When we measure grandiose narcissism for research we typically use personality tests. The most popular of these, the Narcissistic Personality Inventory, has items like:
- I am apt to show off if I get the chance.
- I like to look at myself in the mirror.
- If I ruled the world it would be a much better place.
Vulnerable narcissism is the second flavour of narcissism. It is harder to see than grandiose narcissism. Vulnerable narcissists think they are entitled to special treatment and greatness but actually have low self-esteem and are not typically extraverted. Imagine someone living in his mum’s attic. He spends his evenings watching X Factor believing he should be the next celebrity singing act. Unfortunately, he lacks the confidence to do it and instead becomes an internet troll. This way he can display his expertise without the risk of criticism or failure.
Here are a couple items from the Hypersensitive Narcissism Scale (HSNS) that we use to measure vulnerable narcissism:
- My feelings are easily hurt by ridicule or the slighting remarks of others.
- I am secretly "put out" or annoyed when other people come to me with their troubles, asking me for my time and sympathy.
Like most personality traits, these two forms of narcissism have different levels. Most people are in the middle and there are some people who are higher and lower. Colloquially people who have high levels of narcissism are called “narcissists” in the same way people with high levels of introversion are called “introverts”. But the reality is that no bright line separates the highs from the lows.
The third form of narcissism occurs when narcissism is extreme and causes clinically significant problems in a person’s life – marriages fall apart, friends are lost, a career gets derailed. When this occurs narcissism can be diagnosed as a personality disorder, narcissistic personality disorder (also known as NPD). NPD contains a mix of both grandiose and vulnerable narcissism, but researchers are still debating the ideal grandiose/vulnerable ratio. Part of the issue is where you find the NPD. In business settings grandiosity stands out as a problem more, but in mental health clinics vulnerability seems more common.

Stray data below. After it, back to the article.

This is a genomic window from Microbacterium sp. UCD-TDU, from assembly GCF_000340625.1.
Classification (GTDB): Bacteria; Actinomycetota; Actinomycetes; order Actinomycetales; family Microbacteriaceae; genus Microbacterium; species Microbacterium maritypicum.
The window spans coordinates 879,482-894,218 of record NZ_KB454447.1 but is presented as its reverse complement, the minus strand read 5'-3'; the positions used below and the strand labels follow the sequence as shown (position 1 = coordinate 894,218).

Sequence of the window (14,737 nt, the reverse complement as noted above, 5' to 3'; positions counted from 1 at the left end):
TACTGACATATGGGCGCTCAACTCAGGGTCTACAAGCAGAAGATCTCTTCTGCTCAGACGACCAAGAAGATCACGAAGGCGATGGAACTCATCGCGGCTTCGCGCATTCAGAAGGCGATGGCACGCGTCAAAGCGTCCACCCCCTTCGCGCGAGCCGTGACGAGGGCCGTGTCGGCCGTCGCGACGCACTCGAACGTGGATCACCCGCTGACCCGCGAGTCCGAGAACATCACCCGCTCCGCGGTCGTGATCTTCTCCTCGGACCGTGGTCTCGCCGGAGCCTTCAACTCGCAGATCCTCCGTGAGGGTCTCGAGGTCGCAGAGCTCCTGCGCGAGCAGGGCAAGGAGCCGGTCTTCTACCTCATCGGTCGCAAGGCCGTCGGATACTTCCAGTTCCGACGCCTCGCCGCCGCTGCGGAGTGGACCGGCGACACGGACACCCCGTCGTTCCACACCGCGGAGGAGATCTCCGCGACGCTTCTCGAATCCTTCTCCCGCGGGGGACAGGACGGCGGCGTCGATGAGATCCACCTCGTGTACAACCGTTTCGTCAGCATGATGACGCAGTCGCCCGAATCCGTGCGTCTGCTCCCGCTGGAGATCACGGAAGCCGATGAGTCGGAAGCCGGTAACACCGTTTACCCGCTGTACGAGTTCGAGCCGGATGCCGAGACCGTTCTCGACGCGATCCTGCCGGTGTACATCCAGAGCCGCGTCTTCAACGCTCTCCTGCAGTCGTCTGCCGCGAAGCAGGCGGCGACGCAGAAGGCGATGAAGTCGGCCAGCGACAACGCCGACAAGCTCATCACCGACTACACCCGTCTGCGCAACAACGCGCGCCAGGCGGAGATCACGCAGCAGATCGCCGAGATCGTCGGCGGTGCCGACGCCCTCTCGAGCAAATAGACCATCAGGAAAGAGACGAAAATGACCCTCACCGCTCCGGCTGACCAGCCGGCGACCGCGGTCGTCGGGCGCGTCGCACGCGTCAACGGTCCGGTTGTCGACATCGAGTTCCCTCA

Can you change narcissism or NPD? There is no simple answer to this. For grandiose narcissism, my usual formula is CPR. Practice caring and compassion; do what you are passionate about rather than what gets you attention; and take responsibility for your mistakes as well as successes. For vulnerable narcissism I would supplement this list with practices that reduce depression and anxiety. Cultivate a sense of belonging or a friendship network; engage in physical exercise; or practice a form of meditation.
For NPD, there is no single, scientifically verified treatment of choice. Instead, we have limited evidence that many treatments work. These include cognitive behavioral therapies, mindfulness based therapies, psychodynamic therapies, and therapies like schema therapy that draw from multiple traditions. But there are two caveats. First, people with NPD are often unwilling to enter treatment because in their mind they do not have a problem – everyone else does. Second, it is challenging for clinicians to keep individuals with NPD in treatment.
Narcissism is increasing, notably in the form of grandiose narcissism and NPD. About two thirds of college students in America in the 2000’s had narcissism scores higher than the average student in the 1980’s, and the lifetime rate of NPD symptoms in young people is about three times higher than in seniors. Still, I remain optimistic that people can change if they are motivated, have the right tools, and know what type of narcissism they are dealing with.
W. Keith Campbell, Ph.D. is a professor at the University of Georgia. More information on his research and books can be found at wkeithcampbell.comReuse content